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Dr Christos Christou, président international de MSF. Septembre 2019. © MSF/Pierre-Yves Bernard

MSF International President appeals to governments stonewalling on landmark proposal

Dr Christos Christou, MSF international president. September 2019. © MSF/Pierre-Yves Bernard
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As governments meet on Wednesday 10 March for another round of talks at the World Trade Organization (WTO) , MSF urged the small number of governments that continue to block a landmark waiver on intellectual property (IP) during the pandemic to immediately reverse their stonewalling and allow formal negotiations at the WTO to start. The temporary waiver would apply to certain IP on COVID-19 medical tools and technologies until herd immunity is reached. It was originally proposed by India and South Africa in October 2020, and is now officially backed by 58 sponsoring governments, with around 100 countries supporting the proposal overall.

    I write as the International President of Médecins Sans Frontières (MSF) to ask governments blocking or delaying the decision on a landmark request at the World Trade Organization (WTO) to stop stalling the process. All WTO members should support countries’ efforts to combat the COVID-19 pandemic with lifesaving health technologies.

    If granted, the request would enable a temporary waiver of certain intellectual property under the Agreement on Trade-Related Aspects of Intellectual Property Rights (TRIPS Agreement), removing monopolies on COVID-19 medical tools during the pandemic. Submitted by India and South Africa in October 2020, it is now co-sponsored by 58 countries. Around 100 countries welcome the proposal, and hundreds of civil society groups and international organizations support it.

    Since January 2020, MSF has responded to the COVID-19 pandemic in more than 70 countries to help continue essential health services and ensure that people with COVID-19 receive sufficient care.

    Early in the pandemic, countries experienced shortages of essential medical supplies, leading to difficult decisions rationing the provision of lifesaving care. Intellectual property, technology, data and knowledge of COVID-19 health technologies should be openly shared, allowing competent producers to produce and supply worldwide. Yet one year into the pandemic, pharmaceutical corporations continue maintaining their market monopolies, including on technologies benefitting from significant public investments. Companies still hold the main decision-making power on where medicines and vaccines can be produced, who gets them first, and what prices to charge, through secretive commercial deals. Few companies have taken steps to expand manufacturing and supply through existing capacity in developing countries. The pharmaceutical sector has also not shown any concrete support for initiatives that encourage global open sharing of COVID-19 intellectual property and health technologies, such as the World Health Organization’s COVID-19 Technology Access Pool (C-TAP).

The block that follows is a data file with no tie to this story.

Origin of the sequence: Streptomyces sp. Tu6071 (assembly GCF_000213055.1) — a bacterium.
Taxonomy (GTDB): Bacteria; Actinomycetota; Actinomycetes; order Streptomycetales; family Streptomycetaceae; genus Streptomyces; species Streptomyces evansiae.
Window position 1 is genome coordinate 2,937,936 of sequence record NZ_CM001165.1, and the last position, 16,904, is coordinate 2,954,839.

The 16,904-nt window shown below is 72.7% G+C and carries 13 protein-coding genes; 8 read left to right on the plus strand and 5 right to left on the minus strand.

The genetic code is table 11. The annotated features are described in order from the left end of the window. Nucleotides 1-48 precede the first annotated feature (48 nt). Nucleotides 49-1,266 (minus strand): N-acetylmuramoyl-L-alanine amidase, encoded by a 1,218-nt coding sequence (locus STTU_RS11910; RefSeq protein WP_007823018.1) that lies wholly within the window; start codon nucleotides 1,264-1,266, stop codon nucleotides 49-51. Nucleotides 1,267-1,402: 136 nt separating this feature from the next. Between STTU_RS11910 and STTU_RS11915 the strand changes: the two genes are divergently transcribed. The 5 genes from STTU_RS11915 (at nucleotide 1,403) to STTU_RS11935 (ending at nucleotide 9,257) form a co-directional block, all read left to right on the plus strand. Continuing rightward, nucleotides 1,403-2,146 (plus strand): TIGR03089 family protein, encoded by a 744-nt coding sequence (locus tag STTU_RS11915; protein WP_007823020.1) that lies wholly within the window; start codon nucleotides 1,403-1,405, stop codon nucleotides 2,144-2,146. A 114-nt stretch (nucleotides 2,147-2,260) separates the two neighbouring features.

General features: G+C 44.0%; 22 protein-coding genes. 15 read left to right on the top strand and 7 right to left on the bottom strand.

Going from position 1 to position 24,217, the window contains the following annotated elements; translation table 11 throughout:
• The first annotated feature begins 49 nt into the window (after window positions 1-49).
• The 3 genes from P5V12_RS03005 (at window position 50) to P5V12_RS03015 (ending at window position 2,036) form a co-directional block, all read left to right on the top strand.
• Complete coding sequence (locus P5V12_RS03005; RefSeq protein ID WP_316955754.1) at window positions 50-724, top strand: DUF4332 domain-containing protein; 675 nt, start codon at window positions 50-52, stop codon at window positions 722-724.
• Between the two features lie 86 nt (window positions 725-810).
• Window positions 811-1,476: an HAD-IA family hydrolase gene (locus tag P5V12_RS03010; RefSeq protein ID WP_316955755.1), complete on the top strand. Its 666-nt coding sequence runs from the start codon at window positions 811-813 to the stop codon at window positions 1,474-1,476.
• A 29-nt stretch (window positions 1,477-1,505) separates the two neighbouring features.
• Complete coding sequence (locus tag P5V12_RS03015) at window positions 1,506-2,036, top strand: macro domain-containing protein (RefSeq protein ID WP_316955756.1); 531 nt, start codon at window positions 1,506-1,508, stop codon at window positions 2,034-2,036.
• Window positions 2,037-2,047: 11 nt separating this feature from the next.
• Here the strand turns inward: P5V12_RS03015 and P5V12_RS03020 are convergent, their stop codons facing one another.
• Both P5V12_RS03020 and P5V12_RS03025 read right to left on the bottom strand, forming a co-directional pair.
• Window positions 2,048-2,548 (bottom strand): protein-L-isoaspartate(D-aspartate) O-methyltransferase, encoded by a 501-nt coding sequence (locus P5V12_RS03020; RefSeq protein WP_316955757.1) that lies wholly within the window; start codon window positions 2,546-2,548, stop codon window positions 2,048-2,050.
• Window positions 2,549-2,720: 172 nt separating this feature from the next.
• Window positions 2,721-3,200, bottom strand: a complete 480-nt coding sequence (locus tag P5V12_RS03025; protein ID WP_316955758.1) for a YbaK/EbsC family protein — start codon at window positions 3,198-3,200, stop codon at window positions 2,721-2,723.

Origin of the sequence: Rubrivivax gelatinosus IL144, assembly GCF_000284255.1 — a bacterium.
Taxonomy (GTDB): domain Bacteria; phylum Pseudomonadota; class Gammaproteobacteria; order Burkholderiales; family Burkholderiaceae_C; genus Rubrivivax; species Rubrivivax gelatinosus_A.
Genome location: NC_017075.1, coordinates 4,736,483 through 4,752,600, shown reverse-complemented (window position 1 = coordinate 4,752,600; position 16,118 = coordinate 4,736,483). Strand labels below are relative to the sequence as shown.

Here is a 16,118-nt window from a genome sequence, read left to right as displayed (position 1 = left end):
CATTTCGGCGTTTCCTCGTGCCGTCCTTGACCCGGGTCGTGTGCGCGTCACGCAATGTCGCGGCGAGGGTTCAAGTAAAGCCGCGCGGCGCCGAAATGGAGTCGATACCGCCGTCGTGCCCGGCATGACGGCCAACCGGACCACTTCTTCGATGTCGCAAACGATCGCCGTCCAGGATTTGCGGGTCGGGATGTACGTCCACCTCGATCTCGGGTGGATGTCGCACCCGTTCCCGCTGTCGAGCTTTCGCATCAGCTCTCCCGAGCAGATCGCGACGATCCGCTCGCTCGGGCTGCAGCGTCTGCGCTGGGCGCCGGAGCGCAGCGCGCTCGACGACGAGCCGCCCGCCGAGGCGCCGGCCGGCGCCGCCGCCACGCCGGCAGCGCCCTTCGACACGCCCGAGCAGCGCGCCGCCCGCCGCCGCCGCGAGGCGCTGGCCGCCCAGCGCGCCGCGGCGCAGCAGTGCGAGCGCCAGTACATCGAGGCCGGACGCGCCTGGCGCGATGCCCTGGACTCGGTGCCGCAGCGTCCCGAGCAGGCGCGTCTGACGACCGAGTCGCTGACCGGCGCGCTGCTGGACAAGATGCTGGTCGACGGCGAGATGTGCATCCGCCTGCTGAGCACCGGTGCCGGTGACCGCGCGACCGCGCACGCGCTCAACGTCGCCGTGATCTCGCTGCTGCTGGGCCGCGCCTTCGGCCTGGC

In addition to the lack of collaboration by pharmaceutical corporations, many wealthy countries have secured the majority of the available COVID-19 vaccines supplies. Some of these countries acknowledge the importance of technology transfer in scaling up production and supply in developing countries, but have taken no concrete action to ensure this happens.

    Without greater efforts to increase the number of suppliers of essential medical tools globally, people in developing countries will continue to face disproportionately limited access. Countries should make full use of existing legal flexibilities in intellectual property laws to safeguard public health. However, these flexibilities can only go so far in the pandemic when the global needs are immense.

    The waiver proposal provides a supplemental policy option that can more quickly remove the legal risks that may hinder production and supply of COVID-19 medical tools. This could facilitate better collaboration in development, production and supply without being restricted by private industry’s interests and actions. Importantly, it provides governments with all possible available tools to ensure global access.

    Given the clear public health benefits that the TRIPS waiver proposal offers, we are deeply concerned by a limited number of wealthier nations that are rigorously blocking or delaying the negotiation at WTO. Coincidently, many of the countries blocking or delaying the waiver, including Australia, Brazil, Canada, the EU, Japan, Norway, Switzerland, the UK and the US, have secured the majority of available vaccines.

    Any existing and future medicines, vaccines, diagnostics and other lifesaving medical tools must be treated as global public goods, free from private monopolies and available and accessible for all.


    Dr Christos Christou
    International President, Médecins Sans Frontières

    Open letter from Dr Christos Christou, International President, Médecins Sans Frontières